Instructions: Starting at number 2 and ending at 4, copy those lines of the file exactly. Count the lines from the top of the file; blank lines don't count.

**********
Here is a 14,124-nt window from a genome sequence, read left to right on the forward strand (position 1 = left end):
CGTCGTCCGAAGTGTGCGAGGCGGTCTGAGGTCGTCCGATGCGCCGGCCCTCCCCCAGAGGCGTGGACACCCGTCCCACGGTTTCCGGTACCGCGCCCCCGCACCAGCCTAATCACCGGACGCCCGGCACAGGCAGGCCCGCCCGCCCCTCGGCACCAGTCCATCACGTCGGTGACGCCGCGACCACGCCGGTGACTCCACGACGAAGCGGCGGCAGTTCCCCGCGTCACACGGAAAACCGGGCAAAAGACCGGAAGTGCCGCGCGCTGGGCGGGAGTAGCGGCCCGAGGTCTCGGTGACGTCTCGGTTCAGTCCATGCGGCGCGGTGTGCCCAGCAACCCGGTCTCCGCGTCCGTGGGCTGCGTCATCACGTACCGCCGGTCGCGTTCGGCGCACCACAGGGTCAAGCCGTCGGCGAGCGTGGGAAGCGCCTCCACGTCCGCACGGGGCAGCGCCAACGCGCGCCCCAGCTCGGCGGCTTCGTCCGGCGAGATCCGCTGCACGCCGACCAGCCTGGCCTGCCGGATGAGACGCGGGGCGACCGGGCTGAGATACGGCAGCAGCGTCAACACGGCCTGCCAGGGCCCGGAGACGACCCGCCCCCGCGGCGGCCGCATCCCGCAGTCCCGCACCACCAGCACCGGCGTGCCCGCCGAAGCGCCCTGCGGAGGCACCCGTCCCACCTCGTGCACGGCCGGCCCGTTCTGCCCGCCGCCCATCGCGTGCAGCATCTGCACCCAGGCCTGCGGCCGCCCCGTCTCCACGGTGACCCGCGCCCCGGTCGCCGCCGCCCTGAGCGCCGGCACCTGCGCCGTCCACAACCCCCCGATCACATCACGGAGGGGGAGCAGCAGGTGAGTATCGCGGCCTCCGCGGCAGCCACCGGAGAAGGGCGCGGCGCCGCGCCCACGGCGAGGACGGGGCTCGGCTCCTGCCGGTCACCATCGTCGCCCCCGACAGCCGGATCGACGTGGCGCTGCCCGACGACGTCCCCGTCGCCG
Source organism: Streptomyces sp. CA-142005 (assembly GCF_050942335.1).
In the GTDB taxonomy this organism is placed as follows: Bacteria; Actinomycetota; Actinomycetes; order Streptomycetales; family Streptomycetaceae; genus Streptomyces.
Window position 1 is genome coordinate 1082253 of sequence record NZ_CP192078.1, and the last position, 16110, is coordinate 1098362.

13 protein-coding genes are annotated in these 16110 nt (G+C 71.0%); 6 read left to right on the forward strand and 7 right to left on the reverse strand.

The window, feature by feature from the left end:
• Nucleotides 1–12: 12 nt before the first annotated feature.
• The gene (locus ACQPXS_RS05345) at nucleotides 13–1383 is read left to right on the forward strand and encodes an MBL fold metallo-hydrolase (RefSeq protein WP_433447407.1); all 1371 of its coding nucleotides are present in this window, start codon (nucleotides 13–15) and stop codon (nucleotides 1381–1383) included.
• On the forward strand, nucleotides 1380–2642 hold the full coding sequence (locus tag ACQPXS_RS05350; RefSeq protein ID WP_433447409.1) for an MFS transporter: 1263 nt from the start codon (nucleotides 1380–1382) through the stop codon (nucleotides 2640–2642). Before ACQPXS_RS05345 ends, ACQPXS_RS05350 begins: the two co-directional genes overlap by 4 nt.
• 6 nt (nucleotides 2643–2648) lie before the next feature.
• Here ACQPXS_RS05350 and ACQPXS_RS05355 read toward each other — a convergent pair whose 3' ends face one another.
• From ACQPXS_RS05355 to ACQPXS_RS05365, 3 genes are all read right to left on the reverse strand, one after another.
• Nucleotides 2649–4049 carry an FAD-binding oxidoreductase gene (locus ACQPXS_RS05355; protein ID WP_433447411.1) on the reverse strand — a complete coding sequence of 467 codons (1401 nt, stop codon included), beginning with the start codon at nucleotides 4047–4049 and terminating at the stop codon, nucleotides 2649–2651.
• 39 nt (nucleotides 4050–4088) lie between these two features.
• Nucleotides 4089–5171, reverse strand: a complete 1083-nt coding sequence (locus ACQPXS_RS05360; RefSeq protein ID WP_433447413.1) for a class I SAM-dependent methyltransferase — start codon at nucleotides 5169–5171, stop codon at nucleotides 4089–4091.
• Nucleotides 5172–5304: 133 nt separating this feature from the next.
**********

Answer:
CGTCGTCCGAAGTGTGCGAGGCGGTCTGAGGTCGTCCGATGCGCCGGCCCTCCCCCAGAGGCGTGGACACCCGTCCCACGGTTTCCGGTACCGCGCCCCCGCACCAGCCTAATCACCGGACGCCCGGCACAGGCAGGCCCGCCCGCCCCTCGGCACCAGTCCATCACGTCGGTGACGCCGCGACCACGCCGGTGACTCCACGACGAAGCGGCGGCAGTTCCCCGCGTCACACGGAAAACCGGGCAAAAGACCGGAAGTGCCGCGCGCTGGGCGGGAGTAGCGGCCCGAGGTCTCGGTGACGTCTCGGTTCAGTCCATGCGGCGCGGTGTGCCCAGCAACCCGGTCTCCGCGTCCGTGGGCTGCGTCATCACGTACCGCCGGTCGCGTTCGGCGCACCACAGGGTCAAGCCGTCGGCGAGCGTGGGAAGCGCCTCCACGTCCGCACGGGGCAGCGCCAACGCGCGCCCCAGCTCGGCGGCTTCGTCCGGCGAGATCCGCTGCACGCCGACCAGCCTGGCCTGCCGGATGAGACGCGGGGCGACCGGGCTGAGATACGGCAGCAGCGTCAACACGGCCTGCCAGGGCCCGGAGACGACCCGCCCCCGCGGCGGCCGCATCCCGCAGTCCCGCACCACCAGCACCGGCGTGCCCGCCGAAGCGCCCTGCGGAGGCACCCGTCCCACCTCGTGCACGGCCGGCCCGTTCTGCCCGCCGCCCATCGCGTGCAGCATCTGCACCCAGGCCTGCGGCCGCCCCGTCTCCACGGTGACCCGCGCCCCGGTCGCCGCCGCCCTGAGCGCCGGCACCTGCGCCGTCCACAACCCCCCGATCACATCACGGAGGGGGAGCAGCAGGTGAGTATCGCGGCCTCCGCGGCAGCCACCGGAGAAGGGCGCGGCGCCGCGCCCACGGCGAGGACGGGGCTCGGCTCCTGCCGGTCACCATCGTCGCCCCCGACAGCCGGATCGACGTGGCGCTGCCCGACGACGTCCCCGTCGCCG
Source organism: Streptomyces sp. CA-142005 (assembly GCF_050942335.1).
In the GTDB taxonomy this organism is placed as follows: Bacteria; Actinomycetota; Actinomycetes; order Streptomycetales; family Streptomycetaceae; genus Streptomyces.